ASHINE: It’s a good news and I am happy about it. Their imprisonment was unfair to begin with, and they don’t have any political agenda. I have worked with some of them like Tesfalem Waldeyes and Edom Kassaye. Their arrest is painful, and all of them should be released. But don’t forget that it is not only the Zone 9 bloggers who are in prison. There are many people who are being incarcerated for having different opinions than the government. We will be content only when all Ethiopian prisoners of conscience are released.
Wazema was the one that broke the news about their release — how did you get the information?
ASHINE: We were following their cases from day one, and we have direct contact with them, so we were made aware when they got released. We were actually a bit late to release the news, because we wanted word of their release from themselves.
Some say their release is associated with President Obama’s visit.
ASHINE: Of course, it is. The Ethiopian government knows very well that President Obama will come with a big media entourage from around the world to cover his historic trip. The Ethiopian government is in a preemptive charm offensive, and it also desires to exploit Obama’s visit. The government knows that many of the media outlets will raise questions about these prisoners of conscience in Ethiopia. The media people know the country has the lowest human rights record regardless of its economic growth. Which is why it suddenly released some of these writers in order to avoid any questioning. The government can’t simply come up with a plausible justification to convict them.
Do you see any hope when it comes to the situation of freedom of expression in Ethiopia?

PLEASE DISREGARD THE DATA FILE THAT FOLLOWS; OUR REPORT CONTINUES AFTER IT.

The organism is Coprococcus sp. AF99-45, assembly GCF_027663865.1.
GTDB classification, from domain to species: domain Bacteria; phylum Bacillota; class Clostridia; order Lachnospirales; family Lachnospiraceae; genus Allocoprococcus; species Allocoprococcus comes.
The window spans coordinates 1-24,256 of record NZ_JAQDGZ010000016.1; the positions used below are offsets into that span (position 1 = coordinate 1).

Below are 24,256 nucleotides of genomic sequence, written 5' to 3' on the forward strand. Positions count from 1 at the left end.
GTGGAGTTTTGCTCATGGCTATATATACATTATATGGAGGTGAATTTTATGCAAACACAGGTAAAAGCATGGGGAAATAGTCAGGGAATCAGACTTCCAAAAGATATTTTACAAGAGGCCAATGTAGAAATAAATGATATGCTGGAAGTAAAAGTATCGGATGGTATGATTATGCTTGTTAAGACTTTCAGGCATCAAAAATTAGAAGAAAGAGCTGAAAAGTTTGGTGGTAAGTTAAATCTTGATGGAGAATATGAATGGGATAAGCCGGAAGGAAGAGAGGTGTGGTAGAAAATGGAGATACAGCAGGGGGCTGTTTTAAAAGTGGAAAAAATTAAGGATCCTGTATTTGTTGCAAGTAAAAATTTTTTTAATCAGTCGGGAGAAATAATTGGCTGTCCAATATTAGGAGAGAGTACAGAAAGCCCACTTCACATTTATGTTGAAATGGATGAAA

ASHINE: It is not about having hope or not, but there is going to be change in Ethiopia, it’s inevitable. We live in a very connected world. The Ethiopian government is in a paradoxical situation; on one hand it is trying to to sell itself with economic growth, and on the other hand it seems to follow the paths of Eritrea and North Korea by repressing its own citizens. The Ethiopian people are just demanding the basics of human rights. If the EPRDF (the Ethiopian People’s Revolutionary Front) fails to respect these basic universal rights, there could be two worst case scenarios: it will either be the EPRDF’s downfall or the country will plunge into chaos. The regime should allow participatory democracy and the choice is all in the hands of the EPRDF.
But democratization is not a one-way street. What about the opposition, the Ethiopian people and the media?
ASHINE: Yes, the people shouldn’t be an echo to the opposition — they should have to criticize them too, while the media should discharge its watchdog role. The opposition parties, both at home and abroad, have to be strong and work together in order to bring the desired political change in the country. There must be a platform in the media to bring all parties together. But unfortunately, we are falling prey to the regime’s divide and rule policy.
One of the things the private media is blamed for is that it tends to focus on negative stories about Ethiopia. Is that how Wazema functions?
ASHINE: Our job isn’t about disseminating negative stories about Ethiopia. We are Ethiopians and we would like to see positive things about our country. Indeed, we do broadcast those positive stories too. We are as much Ethiopians as EPRDF and we belong there. Our task is to create a platform for informed debate by entertaining the in-depth views of experts from different fields about socio-political situations in our country. Our role is to find issues and put them into perspective rather than just praise or negate. For example, we brought up the issue of the two-digit economic growth which Ethiopia claims registering for a decade. It was debated on and what we’ve found out is that both the World Bank and the IMF make such reports based on data from government institutions, instead of gathering it at grass-roots levels.
What about Ethiopia being in the list of the top 10 tourist destinations in the world this year?
ASHINE: Actually, Ethiopia hosted the lowest tourist numbers even by African standards. I think the journalist who published that report confused tourists with conference participants, as Ethiopia is hosting a lot of conferences these days.
Any message to exiled Ethiopian journalists?
ASHINE: I would tell them that they shouldn’t forget their watchdog role.
And your message to Prime Minister Hailemariam Desalegn?
ASHINE: Please listen to the Ethiopian people.